Nick May wrote:
> Of course, there is a profound concept of "3rd party access to the
> interiority of the other" in Japan - but it is a rather different
> one. It rests - I suspect - ultimately on the sheer unknowability of
> the other and the lack of communicability of their emotions, desires
> and needs. What is the most stressful thing for a Japanese person?
> Well - I have asked many of them - and it all comes back to
> "understanding what the other person is thinking". "Why don't you ask
> them?" one asks, in one's naive, empiricist way - and the answer
> usually comes down to "because it would make them angry" - which
> seems to be related in part to the other party not always really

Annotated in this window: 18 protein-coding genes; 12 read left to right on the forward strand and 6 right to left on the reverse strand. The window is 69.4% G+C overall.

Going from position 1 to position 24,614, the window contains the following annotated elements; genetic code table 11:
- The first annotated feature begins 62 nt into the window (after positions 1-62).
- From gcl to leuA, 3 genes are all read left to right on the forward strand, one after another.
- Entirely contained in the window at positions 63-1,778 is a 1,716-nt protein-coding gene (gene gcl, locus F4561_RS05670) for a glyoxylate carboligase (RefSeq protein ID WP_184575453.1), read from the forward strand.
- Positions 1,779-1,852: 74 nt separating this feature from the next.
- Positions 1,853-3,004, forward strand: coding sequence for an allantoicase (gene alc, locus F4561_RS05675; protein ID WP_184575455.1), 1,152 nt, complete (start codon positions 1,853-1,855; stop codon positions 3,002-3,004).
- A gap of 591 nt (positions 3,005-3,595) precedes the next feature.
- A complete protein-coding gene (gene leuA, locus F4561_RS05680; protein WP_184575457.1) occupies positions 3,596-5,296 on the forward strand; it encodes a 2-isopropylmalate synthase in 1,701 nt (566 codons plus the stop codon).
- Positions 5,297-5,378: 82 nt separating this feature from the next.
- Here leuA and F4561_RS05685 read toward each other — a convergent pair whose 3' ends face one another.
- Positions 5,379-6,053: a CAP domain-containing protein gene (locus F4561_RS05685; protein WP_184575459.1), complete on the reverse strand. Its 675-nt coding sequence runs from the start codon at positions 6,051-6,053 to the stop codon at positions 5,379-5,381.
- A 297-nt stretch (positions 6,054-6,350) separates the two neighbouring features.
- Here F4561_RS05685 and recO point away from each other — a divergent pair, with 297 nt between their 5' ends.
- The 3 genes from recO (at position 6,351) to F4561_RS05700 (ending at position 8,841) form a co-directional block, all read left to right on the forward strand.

> "knowing" in any epistemically rich sense what their needs and
> desires are, and thus being quite unable to communicate them.
(allow me to make some over-simplifications, please)
I think that saying that Japanese people have difficulty knowing their
own interiority is not this simple. There is one more factor. Their
interiority *includes* the will of the group, and this is unknown at the
outset, hence the eto neeees, doushiyos, . . .
Decision-making here in Japan relies to a lage extent on some kind of
consensus. Japanese often have difficulty expressing what they would
like to do in part, because they can't frm an opinion about such without
some group input. It's a catch-22. How can I know myself, when being
social means "myself" includes those around me, when I don't know them
either? Getting the ball rolling is the most difficult part.
In this guise, computers/keitai's, etc. easily become an extension of
self. Three friends deciding where to go for dinner is just as hard with
or without a keitai, skype, or what have you. The underlying separation
between people is far more than that between people and their devices.
Received on Sun Mar 25 11:39:23 2007